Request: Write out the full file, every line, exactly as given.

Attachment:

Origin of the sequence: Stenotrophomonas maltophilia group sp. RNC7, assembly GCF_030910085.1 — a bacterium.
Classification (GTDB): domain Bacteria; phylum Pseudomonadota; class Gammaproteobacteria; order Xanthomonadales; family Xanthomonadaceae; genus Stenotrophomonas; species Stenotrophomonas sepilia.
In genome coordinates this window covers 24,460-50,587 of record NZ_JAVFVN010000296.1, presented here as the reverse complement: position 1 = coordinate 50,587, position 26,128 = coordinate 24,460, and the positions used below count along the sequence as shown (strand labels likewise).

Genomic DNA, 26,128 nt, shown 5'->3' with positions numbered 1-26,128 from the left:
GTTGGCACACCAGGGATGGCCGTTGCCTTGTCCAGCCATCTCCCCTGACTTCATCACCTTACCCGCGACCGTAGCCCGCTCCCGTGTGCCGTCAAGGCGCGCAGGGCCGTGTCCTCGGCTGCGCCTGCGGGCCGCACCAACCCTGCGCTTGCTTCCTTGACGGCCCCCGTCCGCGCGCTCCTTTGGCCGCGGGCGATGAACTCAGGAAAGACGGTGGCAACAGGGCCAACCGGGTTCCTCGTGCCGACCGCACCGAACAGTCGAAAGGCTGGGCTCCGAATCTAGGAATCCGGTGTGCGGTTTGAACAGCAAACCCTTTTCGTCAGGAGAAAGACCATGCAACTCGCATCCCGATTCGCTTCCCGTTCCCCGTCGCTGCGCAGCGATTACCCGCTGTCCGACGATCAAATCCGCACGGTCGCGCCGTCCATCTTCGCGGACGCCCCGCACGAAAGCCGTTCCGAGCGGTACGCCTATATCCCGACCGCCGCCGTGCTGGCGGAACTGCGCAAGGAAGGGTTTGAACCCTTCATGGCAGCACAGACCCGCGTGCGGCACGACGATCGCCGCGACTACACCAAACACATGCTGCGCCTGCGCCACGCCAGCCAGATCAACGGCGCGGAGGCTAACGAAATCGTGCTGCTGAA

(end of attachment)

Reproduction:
Origin of the sequence: Stenotrophomonas maltophilia group sp. RNC7, assembly GCF_030910085.1 — a bacterium.
Classification (GTDB): domain Bacteria; phylum Pseudomonadota; class Gammaproteobacteria; order Xanthomonadales; family Xanthomonadaceae; genus Stenotrophomonas; species Stenotrophomonas sepilia.
In genome coordinates this window covers 24,460-50,587 of record NZ_JAVFVN010000296.1, presented here as the reverse complement: position 1 = coordinate 50,587, position 26,128 = coordinate 24,460, and the positions used below count along the sequence as shown (strand labels likewise).

Genomic DNA, 26,128 nt, shown 5'->3' with positions numbered 1-26,128 from the left:
GTTGGCACACCAGGGATGGCCGTTGCCTTGTCCAGCCATCTCCCCTGACTTCATCACCTTACCCGCGACCGTAGCCCGCTCCCGTGTGCCGTCAAGGCGCGCAGGGCCGTGTCCTCGGCTGCGCCTGCGGGCCGCACCAACCCTGCGCTTGCTTCCTTGACGGCCCCCGTCCGCGCGCTCCTTTGGCCGCGGGCGATGAACTCAGGAAAGACGGTGGCAACAGGGCCAACCGGGTTCCTCGTGCCGACCGCACCGAACAGTCGAAAGGCTGGGCTCCGAATCTAGGAATCCGGTGTGCGGTTTGAACAGCAAACCCTTTTCGTCAGGAGAAAGACCATGCAACTCGCATCCCGATTCGCTTCCCGTTCCCCGTCGCTGCGCAGCGATTACCCGCTGTCCGACGATCAAATCCGCACGGTCGCGCCGTCCATCTTCGCGGACGCCCCGCACGAAAGCCGTTCCGAGCGGTACGCCTATATCCCGACCGCCGCCGTGCTGGCGGAACTGCGCAAGGAAGGGTTTGAACCCTTCATGGCAGCACAGACCCGCGTGCGGCACGACGATCGCCGCGACTACACCAAACACATGCTGCGCCTGCGCCACGCCAGCCAGATCAACGGCGCGGAGGCTAACGAAATCGTGCTGCTGAA